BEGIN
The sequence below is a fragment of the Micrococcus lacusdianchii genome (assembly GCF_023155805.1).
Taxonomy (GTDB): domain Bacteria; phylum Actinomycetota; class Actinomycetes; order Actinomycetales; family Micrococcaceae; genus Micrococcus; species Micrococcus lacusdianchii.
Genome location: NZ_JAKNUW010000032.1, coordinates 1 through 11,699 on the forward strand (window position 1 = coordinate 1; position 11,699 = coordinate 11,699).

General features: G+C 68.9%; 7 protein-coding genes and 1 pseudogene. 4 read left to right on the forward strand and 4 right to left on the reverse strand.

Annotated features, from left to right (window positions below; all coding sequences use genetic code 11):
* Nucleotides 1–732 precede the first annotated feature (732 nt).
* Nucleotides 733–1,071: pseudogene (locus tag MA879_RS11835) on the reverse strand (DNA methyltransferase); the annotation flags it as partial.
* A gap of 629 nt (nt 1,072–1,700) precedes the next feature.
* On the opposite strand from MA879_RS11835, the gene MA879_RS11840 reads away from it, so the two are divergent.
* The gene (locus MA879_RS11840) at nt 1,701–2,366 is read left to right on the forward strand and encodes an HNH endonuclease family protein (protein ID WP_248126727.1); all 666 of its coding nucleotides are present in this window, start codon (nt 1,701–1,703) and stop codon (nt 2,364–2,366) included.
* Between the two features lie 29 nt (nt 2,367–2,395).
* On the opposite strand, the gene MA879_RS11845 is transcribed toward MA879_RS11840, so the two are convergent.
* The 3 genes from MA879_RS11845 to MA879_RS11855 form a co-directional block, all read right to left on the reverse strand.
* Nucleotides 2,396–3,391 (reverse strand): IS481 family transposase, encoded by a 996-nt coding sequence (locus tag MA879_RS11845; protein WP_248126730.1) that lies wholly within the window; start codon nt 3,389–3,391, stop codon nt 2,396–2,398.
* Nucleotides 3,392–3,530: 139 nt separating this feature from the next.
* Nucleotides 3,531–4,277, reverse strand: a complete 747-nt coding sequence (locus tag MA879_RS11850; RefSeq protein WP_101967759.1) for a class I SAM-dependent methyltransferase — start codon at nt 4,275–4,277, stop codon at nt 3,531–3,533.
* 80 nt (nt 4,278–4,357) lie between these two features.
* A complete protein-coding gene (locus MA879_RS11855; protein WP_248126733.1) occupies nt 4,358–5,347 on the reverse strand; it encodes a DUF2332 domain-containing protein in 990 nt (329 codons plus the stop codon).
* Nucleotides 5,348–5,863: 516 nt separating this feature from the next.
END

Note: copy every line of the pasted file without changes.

The sequence below is a fragment of the Micrococcus lacusdianchii genome (assembly GCF_023155805.1).
Taxonomy (GTDB): domain Bacteria; phylum Actinomycetota; class Actinomycetes; order Actinomycetales; family Micrococcaceae; genus Micrococcus; species Micrococcus lacusdianchii.
Genome location: NZ_JAKNUW010000032.1, coordinates 1 through 11,699 on the forward strand (window position 1 = coordinate 1; position 11,699 = coordinate 11,699).

General features: G+C 68.9%; 7 protein-coding genes and 1 pseudogene. 4 read left to right on the forward strand and 4 right to left on the reverse strand.

Annotated features, from left to right (window positions below; all coding sequences use genetic code 11):
* Nucleotides 1–732 precede the first annotated feature (732 nt).
* Nucleotides 733–1,071: pseudogene (locus tag MA879_RS11835) on the reverse strand (DNA methyltransferase); the annotation flags it as partial.
* A gap of 629 nt (nt 1,072–1,700) precedes the next feature.
* On the opposite strand from MA879_RS11835, the gene MA879_RS11840 reads away from it, so the two are divergent.
* The gene (locus MA879_RS11840) at nt 1,701–2,366 is read left to right on the forward strand and encodes an HNH endonuclease family protein (protein ID WP_248126727.1); all 666 of its coding nucleotides are present in this window, start codon (nt 1,701–1,703) and stop codon (nt 2,364–2,366) included.
* Between the two features lie 29 nt (nt 2,367–2,395).
* On the opposite strand, the gene MA879_RS11845 is transcribed toward MA879_RS11840, so the two are convergent.
* The 3 genes from MA879_RS11845 to MA879_RS11855 form a co-directional block, all read right to left on the reverse strand.
* Nucleotides 2,396–3,391 (reverse strand): IS481 family transposase, encoded by a 996-nt coding sequence (locus tag MA879_RS11845; protein WP_248126730.1) that lies wholly within the window; start codon nt 3,389–3,391, stop codon nt 2,396–2,398.
* Nucleotides 3,392–3,530: 139 nt separating this feature from the next.
* Nucleotides 3,531–4,277, reverse strand: a complete 747-nt coding sequence (locus tag MA879_RS11850; RefSeq protein WP_101967759.1) for a class I SAM-dependent methyltransferase — start codon at nt 4,275–4,277, stop codon at nt 3,531–3,533.
* 80 nt (nt 4,278–4,357) lie between these two features.
* A complete protein-coding gene (locus MA879_RS11855; protein WP_248126733.1) occupies nt 4,358–5,347 on the reverse strand; it encodes a DUF2332 domain-containing protein in 990 nt (329 codons plus the stop codon).
* Nucleotides 5,348–5,863: 516 nt separating this feature from the next.